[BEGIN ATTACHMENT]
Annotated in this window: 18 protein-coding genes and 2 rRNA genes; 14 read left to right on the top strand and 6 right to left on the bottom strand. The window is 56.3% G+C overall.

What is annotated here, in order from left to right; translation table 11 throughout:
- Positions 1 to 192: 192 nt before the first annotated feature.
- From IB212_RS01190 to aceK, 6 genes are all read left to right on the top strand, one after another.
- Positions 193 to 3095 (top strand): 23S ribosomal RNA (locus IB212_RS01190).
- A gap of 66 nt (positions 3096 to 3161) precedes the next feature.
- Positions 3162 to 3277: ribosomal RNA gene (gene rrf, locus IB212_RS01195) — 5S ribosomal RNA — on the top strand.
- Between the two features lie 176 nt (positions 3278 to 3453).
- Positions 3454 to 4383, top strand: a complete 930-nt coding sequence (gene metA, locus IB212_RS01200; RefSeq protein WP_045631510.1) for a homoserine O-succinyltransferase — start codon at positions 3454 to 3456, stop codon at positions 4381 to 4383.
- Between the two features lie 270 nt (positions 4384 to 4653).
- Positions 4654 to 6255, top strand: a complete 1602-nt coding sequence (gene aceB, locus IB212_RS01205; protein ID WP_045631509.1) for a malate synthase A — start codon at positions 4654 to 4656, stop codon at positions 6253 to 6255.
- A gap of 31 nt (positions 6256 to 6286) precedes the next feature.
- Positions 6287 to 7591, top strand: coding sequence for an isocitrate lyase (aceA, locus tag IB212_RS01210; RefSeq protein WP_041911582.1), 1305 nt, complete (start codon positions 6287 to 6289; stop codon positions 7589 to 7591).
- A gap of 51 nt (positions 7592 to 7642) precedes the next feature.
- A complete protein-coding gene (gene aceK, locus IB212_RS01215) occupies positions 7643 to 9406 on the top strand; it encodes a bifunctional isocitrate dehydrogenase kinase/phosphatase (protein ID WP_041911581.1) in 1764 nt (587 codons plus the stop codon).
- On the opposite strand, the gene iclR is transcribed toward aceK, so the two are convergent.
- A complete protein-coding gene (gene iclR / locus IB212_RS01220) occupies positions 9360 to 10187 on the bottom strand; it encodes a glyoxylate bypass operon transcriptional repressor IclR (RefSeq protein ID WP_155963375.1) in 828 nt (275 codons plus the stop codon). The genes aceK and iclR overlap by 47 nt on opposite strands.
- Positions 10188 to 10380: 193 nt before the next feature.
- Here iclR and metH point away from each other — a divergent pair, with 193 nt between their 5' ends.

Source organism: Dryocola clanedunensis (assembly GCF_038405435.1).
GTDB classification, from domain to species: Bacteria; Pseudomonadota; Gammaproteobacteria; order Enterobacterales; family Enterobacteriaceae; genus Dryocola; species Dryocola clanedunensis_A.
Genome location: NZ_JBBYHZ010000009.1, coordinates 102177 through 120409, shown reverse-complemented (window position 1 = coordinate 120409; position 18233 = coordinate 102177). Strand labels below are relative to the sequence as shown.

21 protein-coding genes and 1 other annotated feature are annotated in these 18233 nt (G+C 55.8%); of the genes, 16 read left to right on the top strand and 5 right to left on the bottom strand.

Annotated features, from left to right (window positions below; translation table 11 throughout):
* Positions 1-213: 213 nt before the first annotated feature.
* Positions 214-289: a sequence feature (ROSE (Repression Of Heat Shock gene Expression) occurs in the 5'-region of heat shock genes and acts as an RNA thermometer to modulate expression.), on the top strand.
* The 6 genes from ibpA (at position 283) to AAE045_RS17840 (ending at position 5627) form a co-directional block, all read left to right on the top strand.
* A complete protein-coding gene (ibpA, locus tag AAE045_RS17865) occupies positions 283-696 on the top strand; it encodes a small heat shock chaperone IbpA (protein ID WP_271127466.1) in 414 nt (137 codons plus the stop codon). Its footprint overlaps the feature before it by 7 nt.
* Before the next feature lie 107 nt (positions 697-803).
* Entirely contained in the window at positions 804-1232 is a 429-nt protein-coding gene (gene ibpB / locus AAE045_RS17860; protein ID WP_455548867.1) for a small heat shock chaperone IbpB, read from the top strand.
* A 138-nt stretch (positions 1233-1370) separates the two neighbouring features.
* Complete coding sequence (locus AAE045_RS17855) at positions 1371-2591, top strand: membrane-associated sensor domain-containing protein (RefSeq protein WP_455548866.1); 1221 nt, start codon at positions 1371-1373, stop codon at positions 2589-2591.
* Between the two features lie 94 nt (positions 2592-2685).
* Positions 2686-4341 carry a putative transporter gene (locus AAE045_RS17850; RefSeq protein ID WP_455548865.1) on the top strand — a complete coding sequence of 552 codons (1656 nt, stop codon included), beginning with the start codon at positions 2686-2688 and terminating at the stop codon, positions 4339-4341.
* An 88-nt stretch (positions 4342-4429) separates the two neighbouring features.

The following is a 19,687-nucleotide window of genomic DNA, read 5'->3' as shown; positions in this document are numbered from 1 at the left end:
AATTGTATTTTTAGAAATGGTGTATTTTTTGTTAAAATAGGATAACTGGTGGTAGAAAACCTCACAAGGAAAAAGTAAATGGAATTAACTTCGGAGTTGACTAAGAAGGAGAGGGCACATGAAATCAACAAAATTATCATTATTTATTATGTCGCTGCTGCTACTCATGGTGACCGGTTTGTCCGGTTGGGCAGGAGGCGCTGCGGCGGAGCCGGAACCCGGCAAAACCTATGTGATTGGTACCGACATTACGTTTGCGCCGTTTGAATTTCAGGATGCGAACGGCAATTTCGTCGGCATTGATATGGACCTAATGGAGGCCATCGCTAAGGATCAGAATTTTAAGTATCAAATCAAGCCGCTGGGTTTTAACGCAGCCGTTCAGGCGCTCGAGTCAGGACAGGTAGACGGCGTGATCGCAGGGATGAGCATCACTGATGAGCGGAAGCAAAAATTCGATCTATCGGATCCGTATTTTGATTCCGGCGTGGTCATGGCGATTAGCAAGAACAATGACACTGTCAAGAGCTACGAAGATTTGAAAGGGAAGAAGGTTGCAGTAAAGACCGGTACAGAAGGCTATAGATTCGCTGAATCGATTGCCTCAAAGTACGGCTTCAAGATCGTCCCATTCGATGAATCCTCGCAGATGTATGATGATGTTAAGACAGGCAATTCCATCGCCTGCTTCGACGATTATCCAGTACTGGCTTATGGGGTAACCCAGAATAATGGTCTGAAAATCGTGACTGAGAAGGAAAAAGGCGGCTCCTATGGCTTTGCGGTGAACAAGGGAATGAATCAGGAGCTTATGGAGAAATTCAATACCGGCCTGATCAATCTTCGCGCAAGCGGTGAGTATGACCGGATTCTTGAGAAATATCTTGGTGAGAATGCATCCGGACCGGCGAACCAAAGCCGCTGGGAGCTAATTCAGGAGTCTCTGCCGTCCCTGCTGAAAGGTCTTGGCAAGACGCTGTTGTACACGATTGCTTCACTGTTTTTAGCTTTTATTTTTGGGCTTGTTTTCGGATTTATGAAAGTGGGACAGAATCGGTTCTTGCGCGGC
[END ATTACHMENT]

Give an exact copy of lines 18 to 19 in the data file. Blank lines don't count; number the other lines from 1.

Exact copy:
- Positions 10188 to 10380: 193 nt before the next feature.
- Here iclR and metH point away from each other — a divergent pair, with 193 nt between their 5' ends.